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Giles's parish. St.Giles's Greek ; the cant language, cal,

led also Slang, Pedlars' French, and Flash. GILFLURT. A proud minks, a vain capricious woman. GILL. The abbreviation of Gillian, figuratively used for

woman. Every jack has his gill; i. e. every jack has his

gillian, or female mate, Gills. The cheeks, To look rosy about the gills; to have

a fresh complexion. To look merry about the gills; to

appear cheerful. GILLY GAUPUS. A Scotch term for a tall awkward

fellow. Gilt, or Rum DUBBER. A thief who picks locks, so cal- .

led from the gilt or picklock key : many of them are so expert, that, from the lock of a church door to that of the smallest cabinet, the will find means to open it; these go into reputable public houses, where, pretending business, they contrive to get into private rooms, up stairs, where they open any bureaus of trunks they hap,

pen to find there. GIMBLET-EYED. Squinting, either in man or woman. GIMCRACK, or JumCRACK, A spruce wench; a gimcrack

also means a person who has a turn for mechanical con:

trivances. GIN SPINNER. A distiller. GINGAMBOBS. Toys, bawbles; also a man's privities. See


term borrowed from the cockpit, where red cocks are cal

led gingers. GINGERBREAD. A cake made of treacle, flour, and grated ginger; also money,

He has the gingerbread; he is rich. GINGERBREAD WORK, Gilding and carving : these terms

are particularly applied by seamen on board Newcastle colliers, to the decorations of the sterns and quarters of West-Indiamen, which they have the greatest joy in de

facing. GINGERLY, Softly, gently, tenderly. To go gingerly to

work; to attempt a thing gently, or cautiously, GINNY. An instrument to lift up a great, in order to steal

what is in the window. Cant. Gip from yuns, a wolf. A servant at college. GIRDS. Quips, taunts, severe or biting reflections. Gizzard. Togrumble in the gizzard ; to be secretly dis pleased,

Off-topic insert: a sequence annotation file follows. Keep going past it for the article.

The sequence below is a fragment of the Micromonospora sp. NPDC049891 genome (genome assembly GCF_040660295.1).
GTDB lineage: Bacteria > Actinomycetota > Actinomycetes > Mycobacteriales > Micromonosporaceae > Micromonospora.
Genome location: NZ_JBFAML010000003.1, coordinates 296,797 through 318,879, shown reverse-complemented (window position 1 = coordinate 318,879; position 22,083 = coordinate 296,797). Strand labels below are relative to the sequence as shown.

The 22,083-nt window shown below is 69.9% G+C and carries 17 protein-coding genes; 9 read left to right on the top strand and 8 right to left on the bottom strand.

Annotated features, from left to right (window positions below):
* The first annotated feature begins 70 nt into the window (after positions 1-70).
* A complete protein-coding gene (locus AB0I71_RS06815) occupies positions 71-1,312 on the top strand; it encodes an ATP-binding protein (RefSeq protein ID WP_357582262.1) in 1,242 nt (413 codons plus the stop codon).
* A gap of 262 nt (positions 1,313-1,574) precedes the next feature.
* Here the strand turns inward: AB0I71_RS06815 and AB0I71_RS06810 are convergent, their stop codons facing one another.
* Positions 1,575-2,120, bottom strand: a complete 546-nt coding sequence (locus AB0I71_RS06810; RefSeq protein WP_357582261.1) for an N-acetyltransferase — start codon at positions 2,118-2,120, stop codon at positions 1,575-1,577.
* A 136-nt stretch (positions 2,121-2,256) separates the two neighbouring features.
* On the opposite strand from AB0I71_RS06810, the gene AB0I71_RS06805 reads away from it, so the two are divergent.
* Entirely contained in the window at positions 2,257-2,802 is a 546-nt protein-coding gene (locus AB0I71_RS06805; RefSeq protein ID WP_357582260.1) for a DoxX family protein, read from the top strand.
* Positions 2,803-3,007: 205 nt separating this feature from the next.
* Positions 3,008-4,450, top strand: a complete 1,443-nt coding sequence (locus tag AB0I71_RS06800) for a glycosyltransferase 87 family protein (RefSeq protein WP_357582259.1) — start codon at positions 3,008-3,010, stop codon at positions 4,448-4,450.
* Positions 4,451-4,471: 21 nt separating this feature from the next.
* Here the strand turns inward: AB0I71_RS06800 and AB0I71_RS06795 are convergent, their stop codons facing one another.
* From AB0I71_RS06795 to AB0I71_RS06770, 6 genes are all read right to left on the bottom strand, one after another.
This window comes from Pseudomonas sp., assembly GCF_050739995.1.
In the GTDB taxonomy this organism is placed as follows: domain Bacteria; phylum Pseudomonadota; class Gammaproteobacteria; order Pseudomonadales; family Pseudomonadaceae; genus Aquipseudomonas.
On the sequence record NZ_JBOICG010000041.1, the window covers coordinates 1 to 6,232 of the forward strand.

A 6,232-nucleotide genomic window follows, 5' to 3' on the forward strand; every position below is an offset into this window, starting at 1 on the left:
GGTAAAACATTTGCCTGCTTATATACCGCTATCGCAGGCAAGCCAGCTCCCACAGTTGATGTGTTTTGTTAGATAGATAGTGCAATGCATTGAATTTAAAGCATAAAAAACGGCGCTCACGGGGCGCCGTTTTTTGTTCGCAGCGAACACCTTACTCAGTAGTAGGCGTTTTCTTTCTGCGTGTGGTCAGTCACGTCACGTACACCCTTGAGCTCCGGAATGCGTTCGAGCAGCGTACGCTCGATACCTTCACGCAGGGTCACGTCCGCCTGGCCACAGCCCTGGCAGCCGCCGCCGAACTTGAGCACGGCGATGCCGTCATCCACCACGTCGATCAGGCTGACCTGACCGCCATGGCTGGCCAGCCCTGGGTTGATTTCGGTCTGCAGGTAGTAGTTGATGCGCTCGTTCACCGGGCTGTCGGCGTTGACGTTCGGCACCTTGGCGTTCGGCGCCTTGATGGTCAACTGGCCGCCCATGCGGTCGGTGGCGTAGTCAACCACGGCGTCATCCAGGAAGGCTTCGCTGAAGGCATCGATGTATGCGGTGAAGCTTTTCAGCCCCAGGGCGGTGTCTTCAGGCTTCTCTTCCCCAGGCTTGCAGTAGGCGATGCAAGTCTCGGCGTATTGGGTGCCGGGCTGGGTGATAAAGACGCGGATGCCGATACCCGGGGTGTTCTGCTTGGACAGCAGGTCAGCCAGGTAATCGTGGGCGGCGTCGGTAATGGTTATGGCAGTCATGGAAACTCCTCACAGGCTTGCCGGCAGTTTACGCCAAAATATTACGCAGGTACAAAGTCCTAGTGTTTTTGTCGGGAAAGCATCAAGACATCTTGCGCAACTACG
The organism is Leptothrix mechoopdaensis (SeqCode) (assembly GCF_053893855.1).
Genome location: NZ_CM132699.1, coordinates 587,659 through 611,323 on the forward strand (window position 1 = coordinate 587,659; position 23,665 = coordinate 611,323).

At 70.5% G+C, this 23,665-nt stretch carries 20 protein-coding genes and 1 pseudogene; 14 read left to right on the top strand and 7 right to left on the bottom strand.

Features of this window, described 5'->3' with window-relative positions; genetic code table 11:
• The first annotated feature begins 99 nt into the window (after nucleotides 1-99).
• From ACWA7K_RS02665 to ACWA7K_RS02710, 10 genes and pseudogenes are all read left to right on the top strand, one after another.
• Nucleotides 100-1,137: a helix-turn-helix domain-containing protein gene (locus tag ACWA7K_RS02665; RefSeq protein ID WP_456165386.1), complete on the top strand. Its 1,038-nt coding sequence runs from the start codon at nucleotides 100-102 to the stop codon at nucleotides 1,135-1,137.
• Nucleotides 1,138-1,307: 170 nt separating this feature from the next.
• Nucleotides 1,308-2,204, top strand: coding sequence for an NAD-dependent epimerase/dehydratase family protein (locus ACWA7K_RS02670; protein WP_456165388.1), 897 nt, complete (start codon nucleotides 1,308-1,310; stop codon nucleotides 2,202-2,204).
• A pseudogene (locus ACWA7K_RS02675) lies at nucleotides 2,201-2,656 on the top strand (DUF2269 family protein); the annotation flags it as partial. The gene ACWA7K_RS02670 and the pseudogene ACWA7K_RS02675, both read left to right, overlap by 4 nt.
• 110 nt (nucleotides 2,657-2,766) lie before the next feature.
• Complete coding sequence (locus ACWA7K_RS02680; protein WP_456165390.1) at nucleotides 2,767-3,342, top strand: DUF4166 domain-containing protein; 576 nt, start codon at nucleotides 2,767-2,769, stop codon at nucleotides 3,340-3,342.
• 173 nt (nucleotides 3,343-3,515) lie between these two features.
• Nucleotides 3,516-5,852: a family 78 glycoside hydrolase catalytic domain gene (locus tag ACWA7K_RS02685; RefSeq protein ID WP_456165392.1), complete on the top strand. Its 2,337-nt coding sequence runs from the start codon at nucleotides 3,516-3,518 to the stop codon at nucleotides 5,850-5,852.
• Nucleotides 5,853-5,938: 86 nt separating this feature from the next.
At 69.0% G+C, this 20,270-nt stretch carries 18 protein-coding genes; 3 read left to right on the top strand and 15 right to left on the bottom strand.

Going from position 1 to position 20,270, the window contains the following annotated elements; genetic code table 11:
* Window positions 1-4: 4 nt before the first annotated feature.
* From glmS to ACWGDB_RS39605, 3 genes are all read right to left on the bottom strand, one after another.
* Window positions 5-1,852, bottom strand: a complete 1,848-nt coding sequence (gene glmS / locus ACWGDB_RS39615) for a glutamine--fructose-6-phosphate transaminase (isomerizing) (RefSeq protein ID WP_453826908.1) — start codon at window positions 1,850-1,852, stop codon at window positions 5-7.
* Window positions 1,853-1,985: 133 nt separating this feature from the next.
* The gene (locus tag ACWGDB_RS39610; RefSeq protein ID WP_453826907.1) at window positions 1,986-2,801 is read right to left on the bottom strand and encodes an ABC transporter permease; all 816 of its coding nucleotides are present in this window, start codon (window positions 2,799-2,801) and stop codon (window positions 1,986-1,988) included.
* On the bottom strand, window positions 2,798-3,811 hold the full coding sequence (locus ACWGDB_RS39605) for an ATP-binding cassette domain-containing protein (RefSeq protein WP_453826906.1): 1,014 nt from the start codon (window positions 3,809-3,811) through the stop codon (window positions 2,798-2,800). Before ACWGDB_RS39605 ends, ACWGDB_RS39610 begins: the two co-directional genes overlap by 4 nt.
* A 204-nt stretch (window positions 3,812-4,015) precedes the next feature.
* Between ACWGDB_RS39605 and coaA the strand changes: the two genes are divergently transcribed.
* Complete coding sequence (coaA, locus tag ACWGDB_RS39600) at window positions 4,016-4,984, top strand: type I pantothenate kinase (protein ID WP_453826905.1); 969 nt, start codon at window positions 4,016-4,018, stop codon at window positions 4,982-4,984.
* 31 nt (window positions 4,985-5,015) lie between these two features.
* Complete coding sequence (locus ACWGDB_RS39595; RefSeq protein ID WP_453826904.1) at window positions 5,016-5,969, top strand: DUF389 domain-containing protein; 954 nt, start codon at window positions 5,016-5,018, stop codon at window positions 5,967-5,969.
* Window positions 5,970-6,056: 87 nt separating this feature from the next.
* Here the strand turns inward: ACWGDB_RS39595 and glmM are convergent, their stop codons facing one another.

Glass Eyes. A nick name for one wearing spectacles. GLAYMORE. A Highland broad-sword; from the Erse

glay, or glaive, a sword; and more, great. GLAZE. A window. GLAZIER. One who breaks windows and shew-glasses, to

steal goods exposed for sale. Glaziers; eyes. Cant.--Is your father a glazier; a question asked of a lad or young man, who stands between the speaker and the candle, or fire. If it is answered in the negative, the rejoinder isine I wish he was, that he might make a window through

your body, to enable us to see the fire or light. Glie. Smooth, slippery. Glib tongued; talkative. Glum. A candle, or dark lantern, used in housebreaking ;

also fire. To glim ; to burn in the hand. Cant. GLIMFENDERS. Andirons.

Andirons. Cant. GLIMFLASHY. Angry, or in a passion. Cant. GLIMJACK. A link-boy. 'Cant. GLIMMER. Fire. Cant. GLIMMERERS. Persons begging with sham licences, pre

tending losses by fire, GLIMMS. Eyes. GLIMSTICK. A candlestick. Cant. GLOBE. Pewter. Cant. Gloves. To give any one a pair of gloves; to make them

a present or bribe. To win a pair of gloves; to kiss a man whilst he sleeps : for this a pair of gloves is due to any lady

who will thus earn them. GLUEPOT. A parson : from joining men and women toge

ther in matrimony. Glum. Sulien. GLUTTON. A term used by bruisers to signify a man who

will bear a great deal of beating. GNARLER. A little dog that by his barking alarms the fa,

mily when any person is breaking into the house. Go, THE. The dash. The mode. He is quite the go, he

is quite varment, he is prime, he is bang up, are synonie

mous expressions. GLYBE. A writing. Cant. Go BETWEEN. A pimp or bawd. GO BY THE GROUND. A little short person, man or woGo Shop. The Queen's Head in Duke's court, Bow street,

Covent Garden; frequented by the under players : where gin and water was sold in three-halfpenny bowls, called Goes; the gin was called Arrack. The go, the fashion ; 26, large hats are all the go. 3



GOADS. Those who wheedle in 'chapmen for horse-dealers.
- Goat. A lascivious person. Goats jigg ; making the beast

with two backs, copulation.
Gob. The mouth; also a bit or morsel : whence gobbets.

Gift of the gob; wide-mouthed, or one who speaks flu

ently, or sings well.
Goe STRING. A bridle.
GOBBLER. A turkey cock.
GODFATHER. He who pays the reckoning, or answers for

the rest of the company: as, Will you stand godfather, and
we will take care of the brat; i. e. repay you another
time. Jurymen are also called godfathers, because they
name the crime the prisoner before them has been guilty

of, whether felony, petit larceny, &c.
Gog. All-a-gog; impatient, anxious, or desirous of a thing.
GOG AND MAGOG. Two giants, whose effigies stand on

each side of the clock in Guildhall, London ; of whom
there is a tradition, that, when they hear the clock strike
one, on the first of April, they will walk down from their

GOGGLES. Eyes : see Ogles. Goggle eyes; large promi-

nent eyes. To goggle; to stare.
GOING UPON THE DUB. Going out to break open, or pick

the locks of, houses.
GOLD DROPPERS. Sharpers who drop a piece of gold,

which they pick up in the presence of some unexperienced
person, for whom the trap is laid, this they pretend to